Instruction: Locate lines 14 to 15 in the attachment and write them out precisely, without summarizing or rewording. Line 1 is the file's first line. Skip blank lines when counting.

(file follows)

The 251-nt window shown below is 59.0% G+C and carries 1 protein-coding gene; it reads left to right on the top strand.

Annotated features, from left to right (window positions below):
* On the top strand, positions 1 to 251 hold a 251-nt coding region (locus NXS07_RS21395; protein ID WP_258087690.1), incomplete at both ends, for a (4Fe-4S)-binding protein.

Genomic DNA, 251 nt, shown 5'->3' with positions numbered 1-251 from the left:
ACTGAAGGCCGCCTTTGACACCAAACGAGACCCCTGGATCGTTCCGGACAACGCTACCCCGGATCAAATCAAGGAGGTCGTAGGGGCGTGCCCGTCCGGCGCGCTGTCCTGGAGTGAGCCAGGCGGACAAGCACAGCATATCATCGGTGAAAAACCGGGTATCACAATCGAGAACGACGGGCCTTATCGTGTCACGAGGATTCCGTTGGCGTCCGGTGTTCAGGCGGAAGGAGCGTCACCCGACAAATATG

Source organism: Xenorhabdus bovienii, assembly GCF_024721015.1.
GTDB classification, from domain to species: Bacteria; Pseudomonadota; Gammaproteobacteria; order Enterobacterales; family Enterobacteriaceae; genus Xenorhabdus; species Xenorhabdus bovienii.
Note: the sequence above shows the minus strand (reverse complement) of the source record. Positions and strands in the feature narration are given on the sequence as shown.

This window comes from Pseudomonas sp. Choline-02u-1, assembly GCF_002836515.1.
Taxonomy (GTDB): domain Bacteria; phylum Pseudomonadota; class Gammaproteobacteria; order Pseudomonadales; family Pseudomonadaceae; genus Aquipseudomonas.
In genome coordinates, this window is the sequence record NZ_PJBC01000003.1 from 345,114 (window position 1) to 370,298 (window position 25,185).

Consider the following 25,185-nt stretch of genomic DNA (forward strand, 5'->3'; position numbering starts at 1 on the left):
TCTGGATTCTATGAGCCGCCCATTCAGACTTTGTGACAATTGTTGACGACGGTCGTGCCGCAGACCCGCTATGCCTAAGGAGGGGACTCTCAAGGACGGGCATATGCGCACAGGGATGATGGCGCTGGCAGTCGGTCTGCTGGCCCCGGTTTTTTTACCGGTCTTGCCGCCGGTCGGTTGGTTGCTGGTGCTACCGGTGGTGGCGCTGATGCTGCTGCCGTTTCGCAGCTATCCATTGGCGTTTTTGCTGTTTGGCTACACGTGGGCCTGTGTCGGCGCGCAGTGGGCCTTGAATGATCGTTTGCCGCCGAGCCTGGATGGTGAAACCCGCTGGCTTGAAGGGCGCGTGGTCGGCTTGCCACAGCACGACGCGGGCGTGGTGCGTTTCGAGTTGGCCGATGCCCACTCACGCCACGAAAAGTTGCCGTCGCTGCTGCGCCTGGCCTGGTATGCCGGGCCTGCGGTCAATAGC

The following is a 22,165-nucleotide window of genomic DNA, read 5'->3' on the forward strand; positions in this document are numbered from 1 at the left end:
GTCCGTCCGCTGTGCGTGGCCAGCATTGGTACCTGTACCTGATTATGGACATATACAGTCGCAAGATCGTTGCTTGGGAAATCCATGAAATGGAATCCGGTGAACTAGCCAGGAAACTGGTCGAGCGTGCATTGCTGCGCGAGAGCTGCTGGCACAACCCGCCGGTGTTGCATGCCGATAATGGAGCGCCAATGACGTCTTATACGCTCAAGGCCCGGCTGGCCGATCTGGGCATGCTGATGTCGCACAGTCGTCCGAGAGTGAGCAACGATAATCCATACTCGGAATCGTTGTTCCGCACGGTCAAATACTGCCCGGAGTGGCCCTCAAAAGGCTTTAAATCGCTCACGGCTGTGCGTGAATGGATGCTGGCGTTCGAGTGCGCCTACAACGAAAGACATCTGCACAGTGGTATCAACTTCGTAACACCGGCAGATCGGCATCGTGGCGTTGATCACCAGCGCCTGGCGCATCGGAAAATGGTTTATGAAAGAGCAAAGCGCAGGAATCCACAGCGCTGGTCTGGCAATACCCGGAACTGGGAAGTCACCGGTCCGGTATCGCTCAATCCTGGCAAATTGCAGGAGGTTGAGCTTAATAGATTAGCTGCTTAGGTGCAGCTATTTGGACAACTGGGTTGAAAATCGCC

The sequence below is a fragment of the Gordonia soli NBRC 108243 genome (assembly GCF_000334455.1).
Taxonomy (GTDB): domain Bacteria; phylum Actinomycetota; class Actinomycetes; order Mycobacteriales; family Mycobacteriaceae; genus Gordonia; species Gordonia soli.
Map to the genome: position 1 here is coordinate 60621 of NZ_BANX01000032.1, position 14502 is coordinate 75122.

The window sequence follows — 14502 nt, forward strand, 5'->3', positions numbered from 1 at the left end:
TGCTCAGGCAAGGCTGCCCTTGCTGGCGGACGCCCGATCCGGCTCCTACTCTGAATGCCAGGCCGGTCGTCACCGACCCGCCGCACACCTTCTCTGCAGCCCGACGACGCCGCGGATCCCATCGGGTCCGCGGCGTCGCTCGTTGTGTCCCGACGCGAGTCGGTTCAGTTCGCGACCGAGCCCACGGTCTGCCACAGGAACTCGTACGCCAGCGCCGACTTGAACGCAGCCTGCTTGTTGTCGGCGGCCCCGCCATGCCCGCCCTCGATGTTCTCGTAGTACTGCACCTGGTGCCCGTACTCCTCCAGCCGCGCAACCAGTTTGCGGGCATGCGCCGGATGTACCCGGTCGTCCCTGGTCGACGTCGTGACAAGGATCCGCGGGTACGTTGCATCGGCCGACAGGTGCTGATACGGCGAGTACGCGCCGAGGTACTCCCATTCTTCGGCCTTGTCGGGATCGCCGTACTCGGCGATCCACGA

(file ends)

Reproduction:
The following is a 22,165-nucleotide window of genomic DNA, read 5'->3' on the forward strand; positions in this document are numbered from 1 at the left end:
GTCCGTCCGCTGTGCGTGGCCAGCATTGGTACCTGTACCTGATTATGGACATATACAGTCGCAAGATCGTTGCTTGGGAAATCCATGAAATGGAATCCGGTGAACTAGCCAGGAAACTGGTCGAGCGTGCATTGCTGCGCGAGAGCTGCTGGCACAACCCGCCGGTGTTGCATGCCGATAATGGAGCGCCAATGACGTCTTATACGCTCAAGGCCCGGCTGGCCGATCTGGGCATGCTGATGTCGCACAGTCGTCCGAGAGTGAGCAACGATAATCCATACTCGGAATCGTTGTTCCGCACGGTCAAATACTGCCCGGAGTGGCCCTCAAAAGGCTTTAAATCGCTCACGGCTGTGCGTGAATGGATGCTGGCGTTCGAGTGCGCCTACAACGAAAGACATCTGCACAGTGGTATCAACTTCGTAACACCGGCAGATCGGCATCGTGGCGTTGATCACCAGCGCCTGGCGCATCGGAAAATGGTTTATGAAAGAGCAAAGCGCAGGAATCCACAGCGCTGGTCTGGCAATACCCGGAACTGGGAAGTCACCGGTCCGGTATCGCTCAATCCTGGCAAATTGCAGGAGGTTGAGCTTAATAGATTAGCTGCTTAGGTGCAGCTATTTGGACAACTGGGTTGAAAATCGCC